Ginseng has become one of the most popular herbs in the world today, accounting for over $400 million a year in sales in the United States alone. Analysts say it is the herb of choice for many people owing to its alleged ability to fight stress and enhance immunity.

However, not everything ...Ginseng has become one of the most popular herbs in the world today, accounting for over $400 million a year in sales in the United States alone. Analysts say it is the herb of choice for many people owing to its alleged ability to fight stress and enhance immunity.

However, not everything labeled as ginseng is the real thing. Medical experts say many commercial products have no ginseng at all!

There are at least three different types of ginseng in the market today – American ginseng, Siberian ginseng, and Asian or Oriental ginseng.

American ginseng or Panax quinquefolius grows wild in Appalachia and in Canada. Because it is intensively sought in the United States, it has been declared an endangered species. However, there “is no good clinical data” that it works, according to Dr. Gail Mahady, a scholar of medicinal herbs at the University of Illinois in Chicago and co-author of a review for the World Health Organization (WHO).

Siberian ginseng is actually Eleutherococcus senticosus and is chemically and botanically different from real ginseng. It was introduced over 30 years ago by Russian scientists who were looking for a cheap and abundant substitute for ginseng. Unlike the Panax species, it contains unrelated and adulterated compounds that have no effects on humans. The plant is native to eastern Siberia, Korea and China.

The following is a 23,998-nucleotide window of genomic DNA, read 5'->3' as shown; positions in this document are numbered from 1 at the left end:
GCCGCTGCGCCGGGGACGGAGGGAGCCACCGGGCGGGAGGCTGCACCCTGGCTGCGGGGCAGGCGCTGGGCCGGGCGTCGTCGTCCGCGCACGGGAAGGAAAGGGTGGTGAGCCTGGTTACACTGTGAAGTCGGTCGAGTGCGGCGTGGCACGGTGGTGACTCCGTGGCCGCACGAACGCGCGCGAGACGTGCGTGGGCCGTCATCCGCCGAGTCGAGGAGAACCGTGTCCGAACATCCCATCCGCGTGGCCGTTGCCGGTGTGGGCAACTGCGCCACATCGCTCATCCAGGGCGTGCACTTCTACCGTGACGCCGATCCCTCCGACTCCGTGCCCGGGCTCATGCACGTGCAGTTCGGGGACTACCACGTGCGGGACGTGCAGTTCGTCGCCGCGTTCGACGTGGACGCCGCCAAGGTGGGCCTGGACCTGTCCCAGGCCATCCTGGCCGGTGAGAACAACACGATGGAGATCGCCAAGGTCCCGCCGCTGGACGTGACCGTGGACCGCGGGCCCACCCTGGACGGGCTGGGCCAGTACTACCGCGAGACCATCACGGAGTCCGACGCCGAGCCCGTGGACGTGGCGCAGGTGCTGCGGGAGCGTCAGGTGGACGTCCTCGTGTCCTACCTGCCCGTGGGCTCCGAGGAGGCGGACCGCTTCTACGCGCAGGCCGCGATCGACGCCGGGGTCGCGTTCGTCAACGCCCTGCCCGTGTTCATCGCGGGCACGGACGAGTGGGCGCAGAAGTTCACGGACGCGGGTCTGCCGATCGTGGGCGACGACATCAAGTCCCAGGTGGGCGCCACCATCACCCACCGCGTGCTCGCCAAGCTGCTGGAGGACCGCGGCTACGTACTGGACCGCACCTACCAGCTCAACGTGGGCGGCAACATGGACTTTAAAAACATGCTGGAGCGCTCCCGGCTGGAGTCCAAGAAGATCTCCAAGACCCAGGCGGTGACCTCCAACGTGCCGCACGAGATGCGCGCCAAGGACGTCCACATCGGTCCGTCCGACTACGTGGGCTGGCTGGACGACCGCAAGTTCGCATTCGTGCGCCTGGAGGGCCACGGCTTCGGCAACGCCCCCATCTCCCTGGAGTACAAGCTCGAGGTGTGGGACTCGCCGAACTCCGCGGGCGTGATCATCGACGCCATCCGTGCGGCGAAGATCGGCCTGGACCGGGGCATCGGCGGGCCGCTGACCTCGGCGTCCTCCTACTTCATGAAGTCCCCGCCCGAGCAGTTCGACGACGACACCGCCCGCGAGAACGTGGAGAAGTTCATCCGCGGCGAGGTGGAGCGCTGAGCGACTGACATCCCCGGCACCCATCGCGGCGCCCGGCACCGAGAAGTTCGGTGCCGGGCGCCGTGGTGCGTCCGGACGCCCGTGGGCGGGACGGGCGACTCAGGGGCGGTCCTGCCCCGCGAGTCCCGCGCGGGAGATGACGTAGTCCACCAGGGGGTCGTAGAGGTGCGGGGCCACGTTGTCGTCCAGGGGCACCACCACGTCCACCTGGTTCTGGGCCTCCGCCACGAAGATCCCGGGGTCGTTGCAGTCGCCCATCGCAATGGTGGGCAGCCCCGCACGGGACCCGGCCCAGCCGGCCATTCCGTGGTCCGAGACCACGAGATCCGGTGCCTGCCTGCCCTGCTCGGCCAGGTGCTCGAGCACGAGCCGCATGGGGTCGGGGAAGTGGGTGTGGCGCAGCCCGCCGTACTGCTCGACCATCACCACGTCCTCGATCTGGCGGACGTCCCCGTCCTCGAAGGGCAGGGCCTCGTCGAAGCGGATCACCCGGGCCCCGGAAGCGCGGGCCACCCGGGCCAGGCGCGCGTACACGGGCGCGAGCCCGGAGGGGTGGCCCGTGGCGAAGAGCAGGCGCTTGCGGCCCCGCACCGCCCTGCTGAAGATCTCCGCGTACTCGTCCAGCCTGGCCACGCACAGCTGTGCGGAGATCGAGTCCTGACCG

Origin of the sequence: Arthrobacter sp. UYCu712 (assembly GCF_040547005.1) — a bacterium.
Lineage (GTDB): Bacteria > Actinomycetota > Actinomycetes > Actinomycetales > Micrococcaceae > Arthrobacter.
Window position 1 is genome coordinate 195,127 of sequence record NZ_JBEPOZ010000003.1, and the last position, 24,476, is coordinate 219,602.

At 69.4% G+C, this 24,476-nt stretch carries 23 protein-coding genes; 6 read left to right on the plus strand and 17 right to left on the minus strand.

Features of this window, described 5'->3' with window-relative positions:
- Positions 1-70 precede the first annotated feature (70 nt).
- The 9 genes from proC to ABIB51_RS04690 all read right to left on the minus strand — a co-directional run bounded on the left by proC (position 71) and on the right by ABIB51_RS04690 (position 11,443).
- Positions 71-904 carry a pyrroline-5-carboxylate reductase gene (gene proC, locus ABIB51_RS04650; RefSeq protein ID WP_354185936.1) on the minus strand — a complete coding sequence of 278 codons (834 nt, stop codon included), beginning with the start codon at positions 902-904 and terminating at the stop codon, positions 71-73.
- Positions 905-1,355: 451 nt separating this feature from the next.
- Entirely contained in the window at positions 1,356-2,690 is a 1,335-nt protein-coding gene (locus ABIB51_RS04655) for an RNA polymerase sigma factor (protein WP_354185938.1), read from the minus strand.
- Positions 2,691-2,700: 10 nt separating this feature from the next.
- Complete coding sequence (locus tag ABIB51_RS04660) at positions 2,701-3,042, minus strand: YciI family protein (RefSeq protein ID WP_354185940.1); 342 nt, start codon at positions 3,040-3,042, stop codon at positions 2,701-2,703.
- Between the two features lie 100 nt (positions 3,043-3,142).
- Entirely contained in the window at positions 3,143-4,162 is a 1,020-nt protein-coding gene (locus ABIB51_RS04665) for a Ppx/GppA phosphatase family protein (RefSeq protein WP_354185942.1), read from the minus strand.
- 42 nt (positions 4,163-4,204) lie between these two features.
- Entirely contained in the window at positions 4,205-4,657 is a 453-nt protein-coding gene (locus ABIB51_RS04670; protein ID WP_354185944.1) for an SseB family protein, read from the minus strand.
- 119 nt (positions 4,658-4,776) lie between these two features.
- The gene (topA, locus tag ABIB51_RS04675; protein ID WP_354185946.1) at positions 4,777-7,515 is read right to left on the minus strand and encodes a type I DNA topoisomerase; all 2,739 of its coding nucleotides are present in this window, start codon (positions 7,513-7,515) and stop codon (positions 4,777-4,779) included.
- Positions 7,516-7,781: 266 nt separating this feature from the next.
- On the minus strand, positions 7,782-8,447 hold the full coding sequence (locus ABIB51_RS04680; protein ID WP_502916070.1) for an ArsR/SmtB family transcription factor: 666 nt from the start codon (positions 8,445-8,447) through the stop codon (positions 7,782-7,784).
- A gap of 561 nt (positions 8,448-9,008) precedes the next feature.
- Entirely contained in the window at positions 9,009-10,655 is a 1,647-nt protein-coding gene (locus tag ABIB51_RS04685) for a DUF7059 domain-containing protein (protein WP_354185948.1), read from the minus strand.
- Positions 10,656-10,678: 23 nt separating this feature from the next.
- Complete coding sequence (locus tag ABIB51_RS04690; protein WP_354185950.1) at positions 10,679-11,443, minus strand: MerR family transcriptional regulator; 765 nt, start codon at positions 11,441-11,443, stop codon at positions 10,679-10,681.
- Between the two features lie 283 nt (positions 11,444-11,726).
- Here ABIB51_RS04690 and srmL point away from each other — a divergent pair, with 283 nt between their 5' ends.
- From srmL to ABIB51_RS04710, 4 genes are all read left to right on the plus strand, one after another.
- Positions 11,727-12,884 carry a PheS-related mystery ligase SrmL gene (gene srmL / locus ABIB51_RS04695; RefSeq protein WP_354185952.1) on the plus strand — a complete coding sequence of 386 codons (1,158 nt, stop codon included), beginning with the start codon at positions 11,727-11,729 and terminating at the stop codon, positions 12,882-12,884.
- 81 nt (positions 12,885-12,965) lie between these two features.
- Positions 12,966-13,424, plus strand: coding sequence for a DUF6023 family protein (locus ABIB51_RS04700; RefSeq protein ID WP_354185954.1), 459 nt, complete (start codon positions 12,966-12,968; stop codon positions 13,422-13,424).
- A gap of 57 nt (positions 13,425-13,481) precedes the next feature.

Of the three types of ginseng, the most widely investigated is Asian or Oriental ginseng which is known as Panax ginseng C.A. Meyer. This plant is extensively cultivated in China, Korea, Russia and Japan and contains at least 13 saponin glycosides or ginsenosides that are believed to have a wide range of beneficial effects. Studies show that this type of ginseng acts as a stimulant and may enhance immunity.

“Hundreds of experiments have shown that Panax ginseng can prolong swimming time, prevent-stress-induced ulcers, stimulate hepatic ribosome production, increase activity of the immune system, stimulate protein biosynthesis, prevent platelet aggregation, and induce many other effects, all of which might contribute to its general tonic or adaptogenic effects,” explained Dr. Varro Tyler of the Purdue University School of Pharmacy.

Promoters say ginseng can fight obesity but there are no scientific studies to prove this. To shed those extra pounds, nothing beats a good diet and regular exercise. One product that can help is Phenocal, a safe, natural, and effective weight loss supplement that boosts your metabolism, suppresses your appetite, reduces food cravings, and increases energy levels to keep you in shape. Visit http://tinyurl.com/8jkw6ma for details.

Author's Bio: 

Janet Martin is an avid health and fitness enthusiast and published author. Many of her insightful articles can be found at the premiere online news magazine www.thearticleinsiders.com